Thomas Paine (1737-1809)
For any young man politically minded and also a collector of quotes Thomas Paine is an inescapable presence whose quotes even this day have not lost their shine. In this age where all major religions are suffering from the virus of fundamentalism it is merely a caution well taken. Did he not say “To argue with a person who has renounced the use of reason is like administering medicine to the dead?” His sane voice urging the man on the street that ‘he should not petition for his rights but take them,’ made the American revolution a necessity. His ‘Common Sense(1776)* was so influential for John Adams to observe, “Without the pen of the author of Common Sense, the sword of Washington would have been raised in vain.”
A corset maker by trade, a journalist by profession, and a propagandist by inclination his footprints in England, America and France left in their wake great many who were his allies and admirers turn on him in the end as fiercely as they had warmed up to his clarion call.2.
Born in Thetford England in the county of Norfolk, Paine emigrated to the British American colonies in 1774 and it was Benjamin Franklin who advised him to go to America and he just did, arriving in time to participate in the American Revolution.
Paine lived in France for most of the 1790s, becoming deeply involved in the French Revolution. He wrote the Rights of Man (1791), in part a defence of the French Revolution against its critics. His attacks on British writer Edmund Burke led to a trial and conviction in absentia in 1792. In 1792, despite not being able to speak French, he was elected to the French National Convention. The Girondists regarded him as an ally. Consequently, the Montgnards especially Robespierre regarded him as an enemy. He narrowly missed guillotine and Thomas Jefferson as the Third President of the new Republic invited him to settle down in the new nation. His later years were plagued by ill health, neglect and when he died only six people attended his funeral. Quakers refused him burial and he was finally buried in a part of the grounds attached to his home.
Paine used “common sense” as a weapon to delegitimize the monarchy and overturn prevailing conventional wisdom. He used two ideas from Scottish Common Sense Realism and from Philosophes. The idea is that ordinary people can indeed make sound judgments on major political issues, and that there exists a body of popular wisdom that is readily apparent to anyone. The Continental Enlightenment spread out influencing people as to how they thought. It empowered people in France to think for themselves. They held that common sense could refute the claims of traditional institutions. According to Sophia Rosenfeld the phenomenal appeal of his pamphlet resulted from his synthesis of popular and elite elements in the independence movement.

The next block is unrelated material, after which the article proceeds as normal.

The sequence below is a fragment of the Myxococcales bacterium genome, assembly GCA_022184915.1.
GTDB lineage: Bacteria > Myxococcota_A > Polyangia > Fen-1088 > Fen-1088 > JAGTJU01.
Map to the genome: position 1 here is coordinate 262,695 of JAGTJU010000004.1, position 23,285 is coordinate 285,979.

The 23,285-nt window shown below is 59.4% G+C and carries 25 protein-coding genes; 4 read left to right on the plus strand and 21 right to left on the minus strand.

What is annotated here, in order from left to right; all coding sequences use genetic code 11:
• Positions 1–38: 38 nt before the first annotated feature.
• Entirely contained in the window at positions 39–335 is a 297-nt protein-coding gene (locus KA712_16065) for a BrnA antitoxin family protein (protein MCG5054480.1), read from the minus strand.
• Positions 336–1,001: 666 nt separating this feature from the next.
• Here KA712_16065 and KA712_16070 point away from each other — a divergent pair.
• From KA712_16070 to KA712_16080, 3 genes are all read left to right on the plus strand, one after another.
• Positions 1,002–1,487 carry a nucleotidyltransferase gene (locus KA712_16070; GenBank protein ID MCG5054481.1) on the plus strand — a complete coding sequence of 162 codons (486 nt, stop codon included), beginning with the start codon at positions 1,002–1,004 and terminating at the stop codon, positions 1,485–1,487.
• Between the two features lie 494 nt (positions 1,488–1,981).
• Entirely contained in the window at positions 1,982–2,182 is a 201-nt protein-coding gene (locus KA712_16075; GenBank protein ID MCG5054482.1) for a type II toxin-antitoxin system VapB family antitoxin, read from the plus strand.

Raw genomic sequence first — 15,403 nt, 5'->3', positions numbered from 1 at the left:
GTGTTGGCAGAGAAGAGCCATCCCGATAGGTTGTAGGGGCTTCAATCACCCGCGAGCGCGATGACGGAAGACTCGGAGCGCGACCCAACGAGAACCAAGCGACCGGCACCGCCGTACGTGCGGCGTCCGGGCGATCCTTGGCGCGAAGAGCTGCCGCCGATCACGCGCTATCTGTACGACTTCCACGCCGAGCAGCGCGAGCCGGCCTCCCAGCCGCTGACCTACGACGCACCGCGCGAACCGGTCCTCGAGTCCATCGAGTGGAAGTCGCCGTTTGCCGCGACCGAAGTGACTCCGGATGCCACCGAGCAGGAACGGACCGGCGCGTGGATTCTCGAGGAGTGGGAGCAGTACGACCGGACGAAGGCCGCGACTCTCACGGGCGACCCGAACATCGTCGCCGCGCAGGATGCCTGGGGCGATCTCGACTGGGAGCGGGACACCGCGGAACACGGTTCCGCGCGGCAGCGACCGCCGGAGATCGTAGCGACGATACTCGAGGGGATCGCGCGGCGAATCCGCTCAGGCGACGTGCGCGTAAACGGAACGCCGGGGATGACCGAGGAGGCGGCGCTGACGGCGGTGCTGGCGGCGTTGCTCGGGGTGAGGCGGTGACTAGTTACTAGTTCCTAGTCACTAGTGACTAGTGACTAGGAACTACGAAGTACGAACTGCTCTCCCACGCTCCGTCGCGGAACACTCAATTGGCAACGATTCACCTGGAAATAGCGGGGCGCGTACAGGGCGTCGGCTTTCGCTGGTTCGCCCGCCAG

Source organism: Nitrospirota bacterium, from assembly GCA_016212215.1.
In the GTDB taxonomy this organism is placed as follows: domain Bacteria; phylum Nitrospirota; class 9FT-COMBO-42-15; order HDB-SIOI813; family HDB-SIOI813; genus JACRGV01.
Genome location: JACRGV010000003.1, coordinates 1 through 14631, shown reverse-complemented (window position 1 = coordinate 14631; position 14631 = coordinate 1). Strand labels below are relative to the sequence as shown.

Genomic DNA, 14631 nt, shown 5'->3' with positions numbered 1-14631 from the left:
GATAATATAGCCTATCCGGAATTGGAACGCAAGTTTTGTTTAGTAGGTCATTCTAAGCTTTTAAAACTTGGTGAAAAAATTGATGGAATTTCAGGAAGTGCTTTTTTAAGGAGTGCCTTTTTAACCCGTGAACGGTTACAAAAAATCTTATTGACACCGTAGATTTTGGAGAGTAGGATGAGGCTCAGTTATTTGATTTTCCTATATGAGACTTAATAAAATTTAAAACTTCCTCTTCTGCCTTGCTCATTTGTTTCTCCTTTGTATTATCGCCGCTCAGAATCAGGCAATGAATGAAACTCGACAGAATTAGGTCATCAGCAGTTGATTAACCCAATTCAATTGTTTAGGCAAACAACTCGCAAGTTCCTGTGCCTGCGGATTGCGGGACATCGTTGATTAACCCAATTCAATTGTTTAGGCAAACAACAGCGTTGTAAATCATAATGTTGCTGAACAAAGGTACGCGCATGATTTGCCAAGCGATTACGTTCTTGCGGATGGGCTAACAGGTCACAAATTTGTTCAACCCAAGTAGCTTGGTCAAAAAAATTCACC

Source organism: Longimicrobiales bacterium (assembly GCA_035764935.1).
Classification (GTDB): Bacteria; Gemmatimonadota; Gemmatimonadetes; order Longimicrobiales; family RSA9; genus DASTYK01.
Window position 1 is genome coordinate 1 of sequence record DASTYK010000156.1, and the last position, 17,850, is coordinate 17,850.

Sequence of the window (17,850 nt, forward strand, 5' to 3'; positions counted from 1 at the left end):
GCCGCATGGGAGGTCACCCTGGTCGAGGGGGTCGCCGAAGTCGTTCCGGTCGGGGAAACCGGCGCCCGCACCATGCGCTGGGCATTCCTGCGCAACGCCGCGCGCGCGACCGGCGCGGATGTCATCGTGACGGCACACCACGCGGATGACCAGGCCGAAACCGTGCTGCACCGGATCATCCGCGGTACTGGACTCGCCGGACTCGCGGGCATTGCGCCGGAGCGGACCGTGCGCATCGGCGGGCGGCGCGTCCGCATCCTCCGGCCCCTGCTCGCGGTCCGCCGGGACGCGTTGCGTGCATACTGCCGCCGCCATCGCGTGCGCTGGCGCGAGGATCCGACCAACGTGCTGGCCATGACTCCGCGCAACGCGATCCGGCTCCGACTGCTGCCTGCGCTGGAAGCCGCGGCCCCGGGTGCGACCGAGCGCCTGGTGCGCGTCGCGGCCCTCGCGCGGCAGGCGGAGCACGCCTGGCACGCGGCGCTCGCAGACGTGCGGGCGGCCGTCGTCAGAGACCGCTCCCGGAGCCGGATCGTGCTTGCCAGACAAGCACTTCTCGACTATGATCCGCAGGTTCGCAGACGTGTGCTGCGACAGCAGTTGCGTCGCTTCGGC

Paine decided that President George Washington had conspired with Robespierre to imprison him. Embittered by this perceived betrayal, Paine tried to ruin Washington’s reputation by calling him a treacherous man unworthy of his fame as a military and political hero. Paine described Washington as an incompetent commander and a vain and ungrateful person. In a scathing open letter to President Washington in 1796, he wrote: “the world will be puzzled to decide whether you are an apostate or an impostor; whether you have abandoned good principles or whether you ever had any.
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Posted in animals, art, tagged 90s, animals, Benny Thomas, cats, charcoal, drawing, Persian cat, pets, sketch, unfinished on April 17, 2014 |
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Posted in art, personalities, tagged 1902, Benny Thomas, charcoal, Dutch, light, Nobel Prize, pen portraits, Zeeman effect on September 13, 2013 |
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PIETER ZEEMAN (Dutch) (1865 – 1943)
Zeeman was awarded a Nobel Prize in 1902 for his discovery that the lines produced by passing the light from a flame through a diffraction grating – the spectral lines – were multiplied by a powerful magnetic field.
Each line was replaced by a triplet the additional lines having slighty lower and higher frequencies than the original one.